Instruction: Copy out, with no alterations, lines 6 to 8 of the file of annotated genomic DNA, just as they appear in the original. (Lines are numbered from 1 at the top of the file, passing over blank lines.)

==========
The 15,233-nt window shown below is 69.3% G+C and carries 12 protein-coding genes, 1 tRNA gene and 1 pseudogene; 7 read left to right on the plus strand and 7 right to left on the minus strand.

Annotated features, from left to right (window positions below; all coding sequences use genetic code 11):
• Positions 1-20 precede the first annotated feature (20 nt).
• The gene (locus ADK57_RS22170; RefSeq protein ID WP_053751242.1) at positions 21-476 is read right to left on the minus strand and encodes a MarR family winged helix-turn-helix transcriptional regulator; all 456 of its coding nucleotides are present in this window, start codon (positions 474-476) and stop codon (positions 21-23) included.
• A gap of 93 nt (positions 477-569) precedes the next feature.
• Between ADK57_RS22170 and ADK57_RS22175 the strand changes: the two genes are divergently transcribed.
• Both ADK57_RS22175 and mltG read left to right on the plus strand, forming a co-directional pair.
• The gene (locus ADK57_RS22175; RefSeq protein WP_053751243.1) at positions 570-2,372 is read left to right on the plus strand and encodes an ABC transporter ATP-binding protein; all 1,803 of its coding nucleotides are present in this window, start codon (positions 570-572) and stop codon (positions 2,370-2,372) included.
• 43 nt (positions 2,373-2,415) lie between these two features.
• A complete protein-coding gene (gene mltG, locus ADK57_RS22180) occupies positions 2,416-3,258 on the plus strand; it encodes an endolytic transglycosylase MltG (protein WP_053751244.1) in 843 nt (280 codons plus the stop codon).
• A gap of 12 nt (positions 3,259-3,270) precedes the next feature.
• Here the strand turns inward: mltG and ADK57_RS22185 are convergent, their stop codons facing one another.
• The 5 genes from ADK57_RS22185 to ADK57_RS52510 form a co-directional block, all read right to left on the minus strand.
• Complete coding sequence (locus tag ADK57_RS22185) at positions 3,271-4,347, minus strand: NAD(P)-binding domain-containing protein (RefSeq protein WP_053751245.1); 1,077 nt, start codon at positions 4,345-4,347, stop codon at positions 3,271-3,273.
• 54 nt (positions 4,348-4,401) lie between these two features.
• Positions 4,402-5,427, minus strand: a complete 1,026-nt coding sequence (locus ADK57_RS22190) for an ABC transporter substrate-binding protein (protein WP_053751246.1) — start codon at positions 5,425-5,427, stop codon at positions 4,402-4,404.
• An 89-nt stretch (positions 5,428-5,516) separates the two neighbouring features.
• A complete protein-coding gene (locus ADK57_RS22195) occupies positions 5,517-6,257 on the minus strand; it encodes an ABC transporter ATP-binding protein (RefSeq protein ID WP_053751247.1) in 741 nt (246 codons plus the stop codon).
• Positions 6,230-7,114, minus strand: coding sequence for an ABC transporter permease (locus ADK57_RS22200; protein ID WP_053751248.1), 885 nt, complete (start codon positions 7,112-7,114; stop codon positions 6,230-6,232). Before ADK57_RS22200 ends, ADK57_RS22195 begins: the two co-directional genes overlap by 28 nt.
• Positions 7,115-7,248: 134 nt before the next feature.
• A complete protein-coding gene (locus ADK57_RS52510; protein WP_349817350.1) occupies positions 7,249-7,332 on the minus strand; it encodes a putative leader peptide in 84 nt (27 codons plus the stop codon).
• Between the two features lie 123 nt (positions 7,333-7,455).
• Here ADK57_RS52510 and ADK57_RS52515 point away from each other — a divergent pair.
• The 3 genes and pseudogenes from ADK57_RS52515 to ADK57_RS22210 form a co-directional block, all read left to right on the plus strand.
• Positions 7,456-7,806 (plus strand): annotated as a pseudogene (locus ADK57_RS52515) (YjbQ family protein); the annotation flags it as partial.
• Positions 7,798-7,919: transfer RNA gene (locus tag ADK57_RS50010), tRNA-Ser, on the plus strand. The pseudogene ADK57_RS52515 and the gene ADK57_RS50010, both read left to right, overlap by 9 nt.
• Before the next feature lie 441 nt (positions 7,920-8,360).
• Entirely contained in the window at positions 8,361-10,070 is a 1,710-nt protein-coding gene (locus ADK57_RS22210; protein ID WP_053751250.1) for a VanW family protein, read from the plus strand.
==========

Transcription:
• Between ADK57_RS22170 and ADK57_RS22175 the strand changes: the two genes are divergently transcribed.
• Both ADK57_RS22175 and mltG read left to right on the plus strand, forming a co-directional pair.
• The gene (locus ADK57_RS22175; RefSeq protein WP_053751243.1) at positions 570-2,372 is read left to right on the plus strand and encodes an ABC transporter ATP-binding protein; all 1,803 of its coding nucleotides are present in this window, start codon (positions 570-572) and stop codon (positions 2,370-2,372) included.